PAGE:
Canadian-based OSI Maritime Systems’ Integrated Bridge Systems have played a pivotal role in the successful completion of sea trials by the Royal Australian Navy’s future fleet oiler, NUSHIP Supply (II), in Ferrol, Spain.
OSI was contracted by Navantia to design and deliver Integrated Bridge Systems (IBS) for the RAN SEA 1654 AOR Program. In addition, OSI is providing onboard training and supervision of the system as the ship transits to its delivery destination.
NUSHIP Supply (II) is the first of two ships being delivered to the RAN. When commissioned, the ships are intended to carry fuel, dry cargo, water, food, ammunition, equipment and spare parts to provide operational support for the deployed naval or combat forces operating far from the port on the high seas for prolonged operational periods.
Ken Kirkpatrick, president and CEO, OSI Maritime Systems, said, “Working directly with Navantia was a rewarding experience. It brought together partners from Spain, Australia and Canada, and demonstrated the cooperation that is possible in the global shipbuilding industry even with the challenges brought on by COVID-19.”
The IBS supplied for SEA 1654 is based upon OSI’s Warship Integrated Navigation & Tactical System (INTS) design, custom-built to the RAN’s requirements. As a type approved Integrated Navigation System (INS), INTS’s scalable architecture allows for core capabilities to be designed to fit a range of bridge configurations from offshore patrol vessels to large frigate designs.
Integrated into this innovative bridge design is ECPINS, OSI’s leading warship navigation software. ECPINS is an International Maritime Organization (IMO) approved ECDIS and the only third-party type approved NATO WECDIS STANAG 4564. The RAN operates ECPINS fleet wide.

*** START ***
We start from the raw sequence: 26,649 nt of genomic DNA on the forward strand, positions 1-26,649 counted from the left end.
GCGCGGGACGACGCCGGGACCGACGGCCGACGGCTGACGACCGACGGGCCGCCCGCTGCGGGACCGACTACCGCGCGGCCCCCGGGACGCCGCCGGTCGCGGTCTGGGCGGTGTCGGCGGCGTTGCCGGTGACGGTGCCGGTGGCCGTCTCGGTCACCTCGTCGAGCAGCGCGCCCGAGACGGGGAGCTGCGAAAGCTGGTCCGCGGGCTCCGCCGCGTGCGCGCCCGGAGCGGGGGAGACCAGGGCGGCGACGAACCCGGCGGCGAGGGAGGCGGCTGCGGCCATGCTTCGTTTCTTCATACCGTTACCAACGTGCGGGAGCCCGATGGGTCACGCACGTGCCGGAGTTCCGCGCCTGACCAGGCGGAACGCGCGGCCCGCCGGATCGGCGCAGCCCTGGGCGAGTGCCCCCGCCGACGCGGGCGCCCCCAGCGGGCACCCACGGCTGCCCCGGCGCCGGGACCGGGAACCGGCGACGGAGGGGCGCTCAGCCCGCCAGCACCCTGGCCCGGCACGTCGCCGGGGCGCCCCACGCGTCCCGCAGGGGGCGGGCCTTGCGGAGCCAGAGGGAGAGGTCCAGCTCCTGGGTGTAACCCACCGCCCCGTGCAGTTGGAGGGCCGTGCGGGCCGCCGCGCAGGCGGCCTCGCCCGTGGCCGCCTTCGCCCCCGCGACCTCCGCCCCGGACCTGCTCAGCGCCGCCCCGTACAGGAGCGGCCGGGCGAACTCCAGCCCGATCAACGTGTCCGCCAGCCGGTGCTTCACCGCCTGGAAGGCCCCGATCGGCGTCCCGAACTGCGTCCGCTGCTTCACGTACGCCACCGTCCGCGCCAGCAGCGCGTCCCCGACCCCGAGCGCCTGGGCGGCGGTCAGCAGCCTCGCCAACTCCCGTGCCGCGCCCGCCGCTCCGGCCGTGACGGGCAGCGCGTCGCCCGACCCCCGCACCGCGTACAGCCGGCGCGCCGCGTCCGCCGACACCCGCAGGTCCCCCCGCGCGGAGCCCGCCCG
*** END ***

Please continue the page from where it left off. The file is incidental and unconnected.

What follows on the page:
“Our expertise in navigation and tactical solutions is easily recognised in both integrated systems and software solutions. There really is no other company that can offer both systems and software solutions that are specifically designed for naval operations and are third-party type approved,” explained Jim Davison, vice president, business development, OSI.
ECPINS operates fleet-wide across nine navies and INTS is currently being supplied to multiple NATO and Allied navy programs, including the Royal Canadian Navy’s Canadian Surface Combat program, a design based upon the BAE Systems Type 26 Global Combat Ship.
Australia’s current supply ships HMA Ships Success and Sirius will be replaced with a single class of double-hulled Auxiliary Oiler Replenishment (AOR) ship to be built by Spanish shipbuilder Navantia.
The two Australian ships are based on the Spanish Navy’s Cantabria Class AORs.
The ships are intended to carry fuel, dry cargo, water, food, ammunition, equipment and spare parts to provide operational support for the deployed naval or combat forces operating far from the port on the high seas for longer periods.
In addition to replenishment, the vessels can be used to combat against environmental pollution at sea, provide logistics support for the armed forces, and to support humanitarian and disaster relief operations following a natural disaster.
Two Supply Class Auxiliary Oiler Replenishment will be named HMA Ships Supply (II) and Stalwart (III). The lead ship, HMAS Supply was launched at the Navantia Shipyards in Ferrol, Spain, on 24 November 2018.
The following day, in accordance with shipbuilding tradition, the Chief of Navy, Vice Admiral Michael Noonan, positioned a coin under where the hull will be constructed for Stalwart.
HMAS Supply is planned to enter service with the Royal Australian Navy in 2020.